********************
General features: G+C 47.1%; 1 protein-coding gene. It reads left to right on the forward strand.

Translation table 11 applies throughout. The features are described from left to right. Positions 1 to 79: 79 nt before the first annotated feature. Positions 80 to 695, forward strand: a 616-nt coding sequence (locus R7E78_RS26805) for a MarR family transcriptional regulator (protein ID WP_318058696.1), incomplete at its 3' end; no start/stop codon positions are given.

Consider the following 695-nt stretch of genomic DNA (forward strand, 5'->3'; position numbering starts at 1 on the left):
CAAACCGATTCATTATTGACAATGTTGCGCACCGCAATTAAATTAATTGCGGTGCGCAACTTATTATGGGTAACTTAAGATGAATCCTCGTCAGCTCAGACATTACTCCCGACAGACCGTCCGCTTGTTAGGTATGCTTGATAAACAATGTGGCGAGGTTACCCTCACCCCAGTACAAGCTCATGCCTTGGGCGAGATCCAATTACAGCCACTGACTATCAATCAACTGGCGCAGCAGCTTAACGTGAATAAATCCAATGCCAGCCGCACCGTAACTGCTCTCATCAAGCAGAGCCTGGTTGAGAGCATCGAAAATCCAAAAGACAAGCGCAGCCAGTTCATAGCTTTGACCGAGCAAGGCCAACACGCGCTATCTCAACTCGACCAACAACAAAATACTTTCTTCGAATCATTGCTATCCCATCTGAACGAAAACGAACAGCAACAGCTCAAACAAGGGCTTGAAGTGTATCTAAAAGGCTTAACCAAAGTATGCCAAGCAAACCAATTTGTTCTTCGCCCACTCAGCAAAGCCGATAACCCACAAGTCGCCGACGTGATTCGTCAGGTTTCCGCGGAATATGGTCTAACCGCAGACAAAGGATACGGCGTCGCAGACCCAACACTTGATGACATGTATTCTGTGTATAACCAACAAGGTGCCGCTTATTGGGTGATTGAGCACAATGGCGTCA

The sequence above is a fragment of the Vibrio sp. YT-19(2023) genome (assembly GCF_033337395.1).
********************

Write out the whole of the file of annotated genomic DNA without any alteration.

General features: G+C 47.1%; 1 protein-coding gene. It reads left to right on the forward strand.

Translation table 11 applies throughout. The features are described from left to right. Positions 1 to 79: 79 nt before the first annotated feature. Positions 80 to 695, forward strand: a 616-nt coding sequence (locus R7E78_RS26805) for a MarR family transcriptional regulator (protein ID WP_318058696.1), incomplete at its 3' end; no start/stop codon positions are given.

Consider the following 695-nt stretch of genomic DNA (forward strand, 5'->3'; position numbering starts at 1 on the left):
CAAACCGATTCATTATTGACAATGTTGCGCACCGCAATTAAATTAATTGCGGTGCGCAACTTATTATGGGTAACTTAAGATGAATCCTCGTCAGCTCAGACATTACTCCCGACAGACCGTCCGCTTGTTAGGTATGCTTGATAAACAATGTGGCGAGGTTACCCTCACCCCAGTACAAGCTCATGCCTTGGGCGAGATCCAATTACAGCCACTGACTATCAATCAACTGGCGCAGCAGCTTAACGTGAATAAATCCAATGCCAGCCGCACCGTAACTGCTCTCATCAAGCAGAGCCTGGTTGAGAGCATCGAAAATCCAAAAGACAAGCGCAGCCAGTTCATAGCTTTGACCGAGCAAGGCCAACACGCGCTATCTCAACTCGACCAACAACAAAATACTTTCTTCGAATCATTGCTATCCCATCTGAACGAAAACGAACAGCAACAGCTCAAACAAGGGCTTGAAGTGTATCTAAAAGGCTTAACCAAAGTATGCCAAGCAAACCAATTTGTTCTTCGCCCACTCAGCAAAGCCGATAACCCACAAGTCGCCGACGTGATTCGTCAGGTTTCCGCGGAATATGGTCTAACCGCAGACAAAGGATACGGCGTCGCAGACCCAACACTTGATGACATGTATTCTGTGTATAACCAACAAGGTGCCGCTTATTGGGTGATTGAGCACAATGGCGTCA

The sequence above is a fragment of the Vibrio sp. YT-19(2023) genome (assembly GCF_033337395.1).